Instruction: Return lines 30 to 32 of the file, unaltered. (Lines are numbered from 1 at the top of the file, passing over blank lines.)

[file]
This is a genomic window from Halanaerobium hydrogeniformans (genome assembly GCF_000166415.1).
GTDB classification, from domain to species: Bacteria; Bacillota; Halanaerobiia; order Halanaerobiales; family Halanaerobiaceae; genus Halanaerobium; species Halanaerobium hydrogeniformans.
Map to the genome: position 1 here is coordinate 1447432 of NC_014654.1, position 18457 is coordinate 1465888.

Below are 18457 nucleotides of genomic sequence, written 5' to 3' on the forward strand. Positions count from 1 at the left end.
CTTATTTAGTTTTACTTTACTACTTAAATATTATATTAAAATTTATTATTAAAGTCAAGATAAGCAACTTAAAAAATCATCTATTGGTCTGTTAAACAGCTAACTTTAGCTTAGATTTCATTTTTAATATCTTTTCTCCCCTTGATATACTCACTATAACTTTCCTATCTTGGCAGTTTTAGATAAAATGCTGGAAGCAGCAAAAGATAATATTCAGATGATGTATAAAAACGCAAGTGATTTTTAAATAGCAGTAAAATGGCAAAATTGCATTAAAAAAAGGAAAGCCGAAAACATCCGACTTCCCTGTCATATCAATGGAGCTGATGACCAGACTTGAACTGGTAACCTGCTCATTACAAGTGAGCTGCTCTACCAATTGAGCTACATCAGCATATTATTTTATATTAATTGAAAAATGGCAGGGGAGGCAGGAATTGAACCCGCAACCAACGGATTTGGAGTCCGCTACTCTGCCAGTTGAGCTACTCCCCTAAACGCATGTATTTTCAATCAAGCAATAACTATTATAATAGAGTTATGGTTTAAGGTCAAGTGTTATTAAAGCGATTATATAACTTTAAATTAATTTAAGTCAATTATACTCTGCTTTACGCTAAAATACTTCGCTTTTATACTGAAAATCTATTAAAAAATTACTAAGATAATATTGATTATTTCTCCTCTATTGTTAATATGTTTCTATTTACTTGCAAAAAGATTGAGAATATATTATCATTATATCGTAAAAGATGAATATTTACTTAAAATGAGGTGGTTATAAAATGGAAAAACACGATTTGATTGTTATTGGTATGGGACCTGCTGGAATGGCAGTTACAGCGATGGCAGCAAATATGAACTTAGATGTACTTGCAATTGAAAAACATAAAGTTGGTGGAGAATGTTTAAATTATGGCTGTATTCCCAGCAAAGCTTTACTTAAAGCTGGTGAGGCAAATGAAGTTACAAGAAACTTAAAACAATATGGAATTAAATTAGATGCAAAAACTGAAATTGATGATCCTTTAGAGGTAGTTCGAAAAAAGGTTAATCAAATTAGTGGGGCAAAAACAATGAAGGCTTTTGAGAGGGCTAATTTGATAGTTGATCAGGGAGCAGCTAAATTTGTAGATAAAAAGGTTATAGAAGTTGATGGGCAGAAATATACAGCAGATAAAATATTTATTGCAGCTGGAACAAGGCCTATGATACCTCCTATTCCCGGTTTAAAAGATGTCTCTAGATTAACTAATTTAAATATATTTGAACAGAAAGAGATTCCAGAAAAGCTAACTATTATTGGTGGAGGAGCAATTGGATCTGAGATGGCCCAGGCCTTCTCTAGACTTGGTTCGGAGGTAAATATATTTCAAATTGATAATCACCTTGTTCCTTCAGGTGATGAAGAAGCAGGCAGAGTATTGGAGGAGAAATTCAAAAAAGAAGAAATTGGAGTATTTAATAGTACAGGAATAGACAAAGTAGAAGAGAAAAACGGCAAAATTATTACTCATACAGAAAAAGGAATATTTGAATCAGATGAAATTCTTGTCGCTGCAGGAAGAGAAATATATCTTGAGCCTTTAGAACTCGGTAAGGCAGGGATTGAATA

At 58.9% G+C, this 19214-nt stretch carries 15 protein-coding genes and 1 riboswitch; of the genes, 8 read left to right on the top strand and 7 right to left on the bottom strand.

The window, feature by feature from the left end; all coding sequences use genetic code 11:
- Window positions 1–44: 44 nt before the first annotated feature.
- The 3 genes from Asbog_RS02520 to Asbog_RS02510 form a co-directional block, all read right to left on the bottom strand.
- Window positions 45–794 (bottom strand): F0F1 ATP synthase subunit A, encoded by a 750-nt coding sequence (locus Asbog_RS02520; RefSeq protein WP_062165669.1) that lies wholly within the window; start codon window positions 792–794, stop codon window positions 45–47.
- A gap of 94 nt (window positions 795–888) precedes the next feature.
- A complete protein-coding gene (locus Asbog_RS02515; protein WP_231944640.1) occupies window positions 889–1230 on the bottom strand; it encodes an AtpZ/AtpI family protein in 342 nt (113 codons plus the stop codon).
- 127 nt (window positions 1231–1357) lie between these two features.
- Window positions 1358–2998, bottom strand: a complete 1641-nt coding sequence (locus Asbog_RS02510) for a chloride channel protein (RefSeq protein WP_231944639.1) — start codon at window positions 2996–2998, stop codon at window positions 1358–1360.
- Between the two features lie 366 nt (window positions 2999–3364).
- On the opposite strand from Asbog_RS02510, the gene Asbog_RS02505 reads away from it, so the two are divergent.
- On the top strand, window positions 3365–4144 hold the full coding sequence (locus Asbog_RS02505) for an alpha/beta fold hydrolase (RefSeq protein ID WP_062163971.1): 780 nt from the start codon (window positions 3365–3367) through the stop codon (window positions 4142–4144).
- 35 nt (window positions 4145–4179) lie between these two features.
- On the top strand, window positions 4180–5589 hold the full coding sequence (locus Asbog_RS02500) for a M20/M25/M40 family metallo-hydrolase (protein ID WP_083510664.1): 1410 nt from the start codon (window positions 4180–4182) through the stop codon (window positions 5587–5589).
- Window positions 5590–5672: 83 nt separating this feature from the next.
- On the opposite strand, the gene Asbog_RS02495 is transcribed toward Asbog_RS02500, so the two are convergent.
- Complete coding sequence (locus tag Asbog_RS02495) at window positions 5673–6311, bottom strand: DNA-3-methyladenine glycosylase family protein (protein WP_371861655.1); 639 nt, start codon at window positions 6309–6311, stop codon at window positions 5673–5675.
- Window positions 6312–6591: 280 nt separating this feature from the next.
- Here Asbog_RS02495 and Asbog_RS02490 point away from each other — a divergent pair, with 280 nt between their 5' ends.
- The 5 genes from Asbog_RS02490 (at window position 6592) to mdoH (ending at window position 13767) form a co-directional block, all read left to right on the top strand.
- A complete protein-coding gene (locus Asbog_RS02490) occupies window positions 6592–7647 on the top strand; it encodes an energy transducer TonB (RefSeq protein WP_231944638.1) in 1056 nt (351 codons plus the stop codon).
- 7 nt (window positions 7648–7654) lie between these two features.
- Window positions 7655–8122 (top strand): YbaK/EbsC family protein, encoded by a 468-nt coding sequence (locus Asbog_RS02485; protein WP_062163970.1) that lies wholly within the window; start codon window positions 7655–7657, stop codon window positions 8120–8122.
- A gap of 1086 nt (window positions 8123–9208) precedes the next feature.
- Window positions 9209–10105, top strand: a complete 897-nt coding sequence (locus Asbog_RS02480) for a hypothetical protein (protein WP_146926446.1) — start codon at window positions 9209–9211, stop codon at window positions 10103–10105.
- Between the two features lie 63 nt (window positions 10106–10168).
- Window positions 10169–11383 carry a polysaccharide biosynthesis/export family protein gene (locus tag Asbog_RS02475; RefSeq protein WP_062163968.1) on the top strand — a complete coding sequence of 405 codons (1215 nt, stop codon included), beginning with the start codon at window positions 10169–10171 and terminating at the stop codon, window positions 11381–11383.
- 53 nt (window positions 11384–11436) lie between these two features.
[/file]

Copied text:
- Window positions 9209–10105, top strand: a complete 897-nt coding sequence (locus Asbog_RS02480) for a hypothetical protein (protein WP_146926446.1) — start codon at window positions 9209–9211, stop codon at window positions 10103–10105.
- Between the two features lie 63 nt (window positions 10106–10168).
- Window positions 10169–11383 carry a polysaccharide biosynthesis/export family protein gene (locus tag Asbog_RS02475; RefSeq protein WP_062163968.1) on the top strand — a complete coding sequence of 405 codons (1215 nt, stop codon included), beginning with the start codon at window positions 10169–10171 and terminating at the stop codon, window positions 11381–11383.